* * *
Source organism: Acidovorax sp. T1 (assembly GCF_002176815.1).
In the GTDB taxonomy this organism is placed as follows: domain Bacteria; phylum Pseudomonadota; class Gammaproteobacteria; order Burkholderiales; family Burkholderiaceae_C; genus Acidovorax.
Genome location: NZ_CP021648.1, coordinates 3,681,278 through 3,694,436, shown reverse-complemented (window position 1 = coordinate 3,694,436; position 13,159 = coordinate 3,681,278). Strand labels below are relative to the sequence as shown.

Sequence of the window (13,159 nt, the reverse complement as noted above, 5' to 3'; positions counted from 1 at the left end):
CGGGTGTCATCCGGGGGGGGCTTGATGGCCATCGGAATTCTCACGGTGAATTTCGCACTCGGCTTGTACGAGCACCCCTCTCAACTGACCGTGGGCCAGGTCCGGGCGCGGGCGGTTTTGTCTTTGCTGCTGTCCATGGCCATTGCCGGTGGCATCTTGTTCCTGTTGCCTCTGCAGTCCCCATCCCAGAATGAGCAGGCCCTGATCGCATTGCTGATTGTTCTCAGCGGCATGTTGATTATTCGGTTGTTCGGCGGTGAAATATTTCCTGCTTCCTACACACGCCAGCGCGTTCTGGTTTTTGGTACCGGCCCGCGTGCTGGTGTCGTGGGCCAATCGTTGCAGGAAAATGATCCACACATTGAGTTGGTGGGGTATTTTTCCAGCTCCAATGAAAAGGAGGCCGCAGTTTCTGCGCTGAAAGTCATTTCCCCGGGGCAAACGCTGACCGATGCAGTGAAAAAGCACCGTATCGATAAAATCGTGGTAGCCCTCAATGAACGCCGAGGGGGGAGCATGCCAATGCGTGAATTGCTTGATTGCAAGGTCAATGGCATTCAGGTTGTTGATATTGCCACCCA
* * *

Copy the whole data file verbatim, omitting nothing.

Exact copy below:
Source organism: Acidovorax sp. T1 (assembly GCF_002176815.1).
In the GTDB taxonomy this organism is placed as follows: domain Bacteria; phylum Pseudomonadota; class Gammaproteobacteria; order Burkholderiales; family Burkholderiaceae_C; genus Acidovorax.
Genome location: NZ_CP021648.1, coordinates 3,681,278 through 3,694,436, shown reverse-complemented (window position 1 = coordinate 3,694,436; position 13,159 = coordinate 3,681,278). Strand labels below are relative to the sequence as shown.

Sequence of the window (13,159 nt, the reverse complement as noted above, 5' to 3'; positions counted from 1 at the left end):
CGGGTGTCATCCGGGGGGGGCTTGATGGCCATCGGAATTCTCACGGTGAATTTCGCACTCGGCTTGTACGAGCACCCCTCTCAACTGACCGTGGGCCAGGTCCGGGCGCGGGCGGTTTTGTCTTTGCTGCTGTCCATGGCCATTGCCGGTGGCATCTTGTTCCTGTTGCCTCTGCAGTCCCCATCCCAGAATGAGCAGGCCCTGATCGCATTGCTGATTGTTCTCAGCGGCATGTTGATTATTCGGTTGTTCGGCGGTGAAATATTTCCTGCTTCCTACACACGCCAGCGCGTTCTGGTTTTTGGTACCGGCCCGCGTGCTGGTGTCGTGGGCCAATCGTTGCAGGAAAATGATCCACACATTGAGTTGGTGGGGTATTTTTCCAGCTCCAATGAAAAGGAGGCCGCAGTTTCTGCGCTGAAAGTCATTTCCCCGGGGCAAACGCTGACCGATGCAGTGAAAAAGCACCGTATCGATAAAATCGTGGTAGCCCTCAATGAACGCCGAGGGGGGAGCATGCCAATGCGTGAATTGCTTGATTGCAAGGTCAATGGCATTCAGGTTGTTGATATTGCCACCCA